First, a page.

Blind spots in work areas can pose significant dangers to employees. Business owners and workers in New Jersey should be aware of the potential hazards presented by blind spots, as well as the ways in which they can be made safer. Forklifts and other vehicles that make loud beeping noises when they go into reverse are a good step, generally speaking, but the precautionary noises they produce can be drowned out by other sounds at the workplace.
Many construction workers in New Jersey and around the country are seriously injured or killed in fall accidents at their job sites. According to the Occupational Safety and Health Administration, falls are the leading cause of construction site deaths. Because of the risks, OSHA strictly enforces its safety regulations governing fall prevention.
New Jersey workers who are concerned about safety in their workplaces can make a confidential report to the Occupational Safety and Health Administration. An example might be a workplace in which employees do not have the necessary equipment to perform their duties safely. This was the case with a 33-year-old warehouse worker who fell 7 feet to his death after standing on a pallet that had been lifted to a high shelf. The pallet was not designed for lifting people.
New Jersey employees face a variety of dangers in their workplaces. Traditionally, the approach to safety programs has been to report injury accidents, investigate them and to take steps to keep them from happening in the future. This approach misses steps that can be taken to prevent potential injuries before they happen, however.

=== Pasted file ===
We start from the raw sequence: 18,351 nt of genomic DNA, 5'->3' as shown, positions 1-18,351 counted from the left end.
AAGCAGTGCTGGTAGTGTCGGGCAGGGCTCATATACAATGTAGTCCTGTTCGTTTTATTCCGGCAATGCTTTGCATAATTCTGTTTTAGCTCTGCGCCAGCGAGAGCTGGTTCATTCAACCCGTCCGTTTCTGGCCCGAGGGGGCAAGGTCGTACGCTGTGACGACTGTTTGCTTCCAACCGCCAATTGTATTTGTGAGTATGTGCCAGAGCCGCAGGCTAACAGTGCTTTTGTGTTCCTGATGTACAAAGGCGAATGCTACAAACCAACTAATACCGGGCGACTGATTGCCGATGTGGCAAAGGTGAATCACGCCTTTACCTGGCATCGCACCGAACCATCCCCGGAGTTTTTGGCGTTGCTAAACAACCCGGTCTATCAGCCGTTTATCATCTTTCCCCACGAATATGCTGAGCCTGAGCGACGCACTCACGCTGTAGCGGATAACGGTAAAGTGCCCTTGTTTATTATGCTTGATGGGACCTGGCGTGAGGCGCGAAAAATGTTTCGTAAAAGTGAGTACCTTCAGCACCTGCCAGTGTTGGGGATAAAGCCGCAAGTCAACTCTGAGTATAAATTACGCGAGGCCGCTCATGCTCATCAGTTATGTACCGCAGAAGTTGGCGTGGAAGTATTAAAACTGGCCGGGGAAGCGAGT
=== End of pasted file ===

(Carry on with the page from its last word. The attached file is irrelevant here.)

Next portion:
Utility workers in New Jersey and across the United States should be aware that a common method of pipe repair is more dangerous than previously thought, according to a study. The study was conducted by Purdue University researchers.
New Jersey residents may have heard that there have been numerous safety lapses at a U.S. nuclear laboratory in the past few, according to a nonprofit journalism organization. The safety issues caused work at the facility to be temporarily suspended in 2013.
New Jersey workers may want to know about a 'close call alert' that was issued by the Mine Safety and Health Administration earlier in 2017. According to reports, a tractor-trailer failed to keep clear of an overhead power line during operations. Although the contact did not result in any injuries in this particular situation, it caused significant property damage and exposed at least one worker on the site to the possibility of electrocution. The recommended amount of clearance between work equipment and high-voltage power lines is 10 feet.
As robots become more common in manufacturing environments in New Jersey, the likelihood of worker injuries could rise. Although manufacturers make extensive efforts to design safe systems, the risk of injury persists. The co-president of a robot manufacturing company said that accidents tend to happen when a robot is being programmed for new tasks or if it breaks down and troubleshooting and repairs need to be performed.
New Jersey residents working at one of the state's numerous chemical manufacturing plants should know about the most common injuries that occur at these facilities and their causes. Knowing about the various safety threats can help prevent accidents from occurring.
A stepladder can be an effective tool for New Jersey workers who need help reaching something that is several feet off of the ground. However, it is important that they use stepladders properly to ensure that they don't get hurt doing so. For instance, the ladder should be rated to handle the weight of anyone who uses it as well as any tools used to complete a project.